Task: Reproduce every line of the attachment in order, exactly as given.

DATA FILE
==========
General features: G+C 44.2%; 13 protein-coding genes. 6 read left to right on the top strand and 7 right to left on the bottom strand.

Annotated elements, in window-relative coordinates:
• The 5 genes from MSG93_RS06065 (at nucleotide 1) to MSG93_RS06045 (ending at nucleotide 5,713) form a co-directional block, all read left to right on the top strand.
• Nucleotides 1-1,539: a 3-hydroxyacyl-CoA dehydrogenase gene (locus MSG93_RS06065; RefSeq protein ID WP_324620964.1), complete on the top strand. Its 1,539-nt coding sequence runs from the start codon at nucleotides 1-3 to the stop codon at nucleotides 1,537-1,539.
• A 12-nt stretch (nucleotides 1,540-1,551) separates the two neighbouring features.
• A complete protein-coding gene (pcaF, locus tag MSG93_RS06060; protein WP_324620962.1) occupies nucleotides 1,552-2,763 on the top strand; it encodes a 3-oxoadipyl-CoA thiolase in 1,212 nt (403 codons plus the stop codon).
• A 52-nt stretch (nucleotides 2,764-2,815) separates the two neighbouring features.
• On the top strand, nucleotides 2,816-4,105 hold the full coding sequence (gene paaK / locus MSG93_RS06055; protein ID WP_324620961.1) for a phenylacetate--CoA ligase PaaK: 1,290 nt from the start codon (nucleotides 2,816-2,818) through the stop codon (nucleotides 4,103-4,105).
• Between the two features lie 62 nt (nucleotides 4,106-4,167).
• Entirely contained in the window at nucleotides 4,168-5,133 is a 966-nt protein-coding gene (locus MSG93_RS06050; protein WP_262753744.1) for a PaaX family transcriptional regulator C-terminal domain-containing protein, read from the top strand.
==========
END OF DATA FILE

General features: G+C 44.2%; 13 protein-coding genes. 6 read left to right on the top strand and 7 right to left on the bottom strand.

Annotated elements, in window-relative coordinates:
• The 5 genes from MSG93_RS06065 (at nucleotide 1) to MSG93_RS06045 (ending at nucleotide 5,713) form a co-directional block, all read left to right on the top strand.
• Nucleotides 1-1,539: a 3-hydroxyacyl-CoA dehydrogenase gene (locus MSG93_RS06065; RefSeq protein ID WP_324620964.1), complete on the top strand. Its 1,539-nt coding sequence runs from the start codon at nucleotides 1-3 to the stop codon at nucleotides 1,537-1,539.
• A 12-nt stretch (nucleotides 1,540-1,551) separates the two neighbouring features.
• A complete protein-coding gene (pcaF, locus tag MSG93_RS06060; protein WP_324620962.1) occupies nucleotides 1,552-2,763 on the top strand; it encodes a 3-oxoadipyl-CoA thiolase in 1,212 nt (403 codons plus the stop codon).
• A 52-nt stretch (nucleotides 2,764-2,815) separates the two neighbouring features.
• On the top strand, nucleotides 2,816-4,105 hold the full coding sequence (gene paaK / locus MSG93_RS06055; protein ID WP_324620961.1) for a phenylacetate--CoA ligase PaaK: 1,290 nt from the start codon (nucleotides 2,816-2,818) through the stop codon (nucleotides 4,103-4,105).
• Between the two features lie 62 nt (nucleotides 4,106-4,167).
• Entirely contained in the window at nucleotides 4,168-5,133 is a 966-nt protein-coding gene (locus MSG93_RS06050; protein WP_262753744.1) for a PaaX family transcriptional regulator C-terminal domain-containing protein, read from the top strand.